Last updated: Jul 01, 2007

Kayaking, rowing, and canoeing are terrific ways to shape up and slim down. Read first-hand accounts of kayaking and rowing, and use this handy guide to find the one youll love the most.



Rowing
Calories zapped: 476 per hour*
Key muscles: Arms, legs, and core (Learn a rowing workout move.)
Cost: Many boathouses offer free orientations or learn-to-row programs and provide all the gear you need (call U.S. Rowing at 800-314-4769 for info).
What to wear: Formfitting, running-style workout wear.
Pro: Its a low-impact, mega-calorie-burning workout you can do solo or with a group.
Con: Boats can be tippier than canoes or kayaks.

Canoeing
Calories zapped: 238 per hour*
Key muscles: Arms, shoulders, chest, and back
Cost: Rental fees (including canoe,
life jackets, and paddles) start at
$25 per day, depending on your location and canoe model.
What to wear: Lightweight, loose-fitting, quick-drying clothes with water shoes or sport sandals.
Pro: Relatively easy to maneuver (beginners should sit in front); the slow pace makes it easy to chat with a paddling partner.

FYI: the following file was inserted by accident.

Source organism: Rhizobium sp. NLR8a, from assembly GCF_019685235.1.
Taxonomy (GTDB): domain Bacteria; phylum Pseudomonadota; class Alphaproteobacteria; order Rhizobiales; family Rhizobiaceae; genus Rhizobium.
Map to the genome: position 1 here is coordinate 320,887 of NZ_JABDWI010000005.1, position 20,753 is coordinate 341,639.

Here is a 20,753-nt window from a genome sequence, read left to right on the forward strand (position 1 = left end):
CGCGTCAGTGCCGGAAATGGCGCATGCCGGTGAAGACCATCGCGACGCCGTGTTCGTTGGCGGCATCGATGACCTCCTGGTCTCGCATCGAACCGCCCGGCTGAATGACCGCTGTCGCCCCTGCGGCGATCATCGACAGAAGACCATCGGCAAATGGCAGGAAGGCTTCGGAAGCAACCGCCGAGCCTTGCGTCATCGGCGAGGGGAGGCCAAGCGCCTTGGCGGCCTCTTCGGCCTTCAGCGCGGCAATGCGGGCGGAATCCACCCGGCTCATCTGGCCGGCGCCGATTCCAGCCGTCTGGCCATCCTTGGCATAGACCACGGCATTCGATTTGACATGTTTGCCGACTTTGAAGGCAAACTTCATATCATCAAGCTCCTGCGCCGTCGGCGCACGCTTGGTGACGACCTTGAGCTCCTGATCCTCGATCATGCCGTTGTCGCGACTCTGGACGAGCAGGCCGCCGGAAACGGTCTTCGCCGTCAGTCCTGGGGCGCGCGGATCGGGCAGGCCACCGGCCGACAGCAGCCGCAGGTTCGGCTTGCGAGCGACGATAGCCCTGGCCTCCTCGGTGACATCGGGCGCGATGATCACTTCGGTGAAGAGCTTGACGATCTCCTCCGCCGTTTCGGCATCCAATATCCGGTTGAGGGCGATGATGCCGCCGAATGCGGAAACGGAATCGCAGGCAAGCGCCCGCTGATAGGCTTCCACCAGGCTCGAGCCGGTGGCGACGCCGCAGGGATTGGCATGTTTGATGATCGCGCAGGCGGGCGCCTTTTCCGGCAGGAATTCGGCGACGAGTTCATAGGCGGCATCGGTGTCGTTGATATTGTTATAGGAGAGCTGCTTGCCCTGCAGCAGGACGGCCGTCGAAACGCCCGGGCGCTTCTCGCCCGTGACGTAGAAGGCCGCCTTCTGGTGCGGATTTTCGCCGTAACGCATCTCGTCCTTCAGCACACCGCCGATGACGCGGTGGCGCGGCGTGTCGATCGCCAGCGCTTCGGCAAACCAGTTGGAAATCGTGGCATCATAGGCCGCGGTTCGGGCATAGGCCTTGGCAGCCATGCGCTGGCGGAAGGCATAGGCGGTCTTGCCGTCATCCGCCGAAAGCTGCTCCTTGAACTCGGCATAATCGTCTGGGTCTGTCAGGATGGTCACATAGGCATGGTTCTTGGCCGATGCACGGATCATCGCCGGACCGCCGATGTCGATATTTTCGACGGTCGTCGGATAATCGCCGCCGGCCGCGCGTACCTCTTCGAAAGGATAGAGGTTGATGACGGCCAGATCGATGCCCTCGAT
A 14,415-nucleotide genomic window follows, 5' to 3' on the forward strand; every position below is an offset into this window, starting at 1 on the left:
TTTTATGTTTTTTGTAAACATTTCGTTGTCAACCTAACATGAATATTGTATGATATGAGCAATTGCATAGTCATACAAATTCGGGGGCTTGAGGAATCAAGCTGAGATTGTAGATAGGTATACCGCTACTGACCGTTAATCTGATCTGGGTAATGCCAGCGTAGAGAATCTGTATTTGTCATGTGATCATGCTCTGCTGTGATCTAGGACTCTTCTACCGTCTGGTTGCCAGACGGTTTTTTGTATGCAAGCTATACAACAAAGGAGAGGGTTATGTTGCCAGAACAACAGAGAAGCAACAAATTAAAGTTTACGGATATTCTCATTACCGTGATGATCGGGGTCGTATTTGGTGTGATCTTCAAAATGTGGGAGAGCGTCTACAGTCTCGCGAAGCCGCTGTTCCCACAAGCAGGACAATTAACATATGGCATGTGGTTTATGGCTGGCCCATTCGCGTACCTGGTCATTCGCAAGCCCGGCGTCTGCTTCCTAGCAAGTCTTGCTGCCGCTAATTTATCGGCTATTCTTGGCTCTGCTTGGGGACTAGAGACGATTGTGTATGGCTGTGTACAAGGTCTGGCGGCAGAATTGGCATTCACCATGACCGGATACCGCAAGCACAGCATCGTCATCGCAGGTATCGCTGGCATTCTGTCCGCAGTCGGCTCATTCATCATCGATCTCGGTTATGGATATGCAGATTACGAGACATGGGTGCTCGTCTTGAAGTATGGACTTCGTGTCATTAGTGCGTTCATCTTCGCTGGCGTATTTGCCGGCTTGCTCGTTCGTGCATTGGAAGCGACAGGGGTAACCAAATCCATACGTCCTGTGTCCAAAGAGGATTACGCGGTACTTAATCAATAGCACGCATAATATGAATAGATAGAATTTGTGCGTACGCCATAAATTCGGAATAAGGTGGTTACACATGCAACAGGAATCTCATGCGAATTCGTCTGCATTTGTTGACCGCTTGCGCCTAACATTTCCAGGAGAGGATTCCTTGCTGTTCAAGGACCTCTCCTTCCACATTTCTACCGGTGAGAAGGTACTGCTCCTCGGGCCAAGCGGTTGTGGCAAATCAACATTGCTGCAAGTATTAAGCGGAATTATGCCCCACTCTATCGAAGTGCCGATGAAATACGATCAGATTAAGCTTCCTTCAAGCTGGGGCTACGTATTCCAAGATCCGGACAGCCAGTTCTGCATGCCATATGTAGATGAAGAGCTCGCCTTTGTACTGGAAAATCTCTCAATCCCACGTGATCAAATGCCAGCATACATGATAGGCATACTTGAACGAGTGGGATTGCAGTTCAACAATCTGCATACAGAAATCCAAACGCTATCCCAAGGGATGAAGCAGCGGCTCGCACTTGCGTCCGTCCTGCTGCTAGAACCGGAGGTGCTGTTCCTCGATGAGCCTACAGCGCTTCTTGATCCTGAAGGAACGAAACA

Con: Can be a bit dull if youre an adrenaline junkie.

Kayaking
Calories zapped: 340 per hour*
Key muscles: Arms, shoulders, chest, and back
Cost: Rental fees run about $25 per half day, including life jackets and paddles.
What to wear: Lightweight, quick-drying clothes with water shoes or sport sandals.
Pro: On calm water, feels a little steadier than rowing or canoeing; can go on virtually any type of water.
Con: River kayaking takes instruction and skill; beginners should opt for calm water or coastline sea kayaking instead.

*All calorie counts based on a 150-pound woman.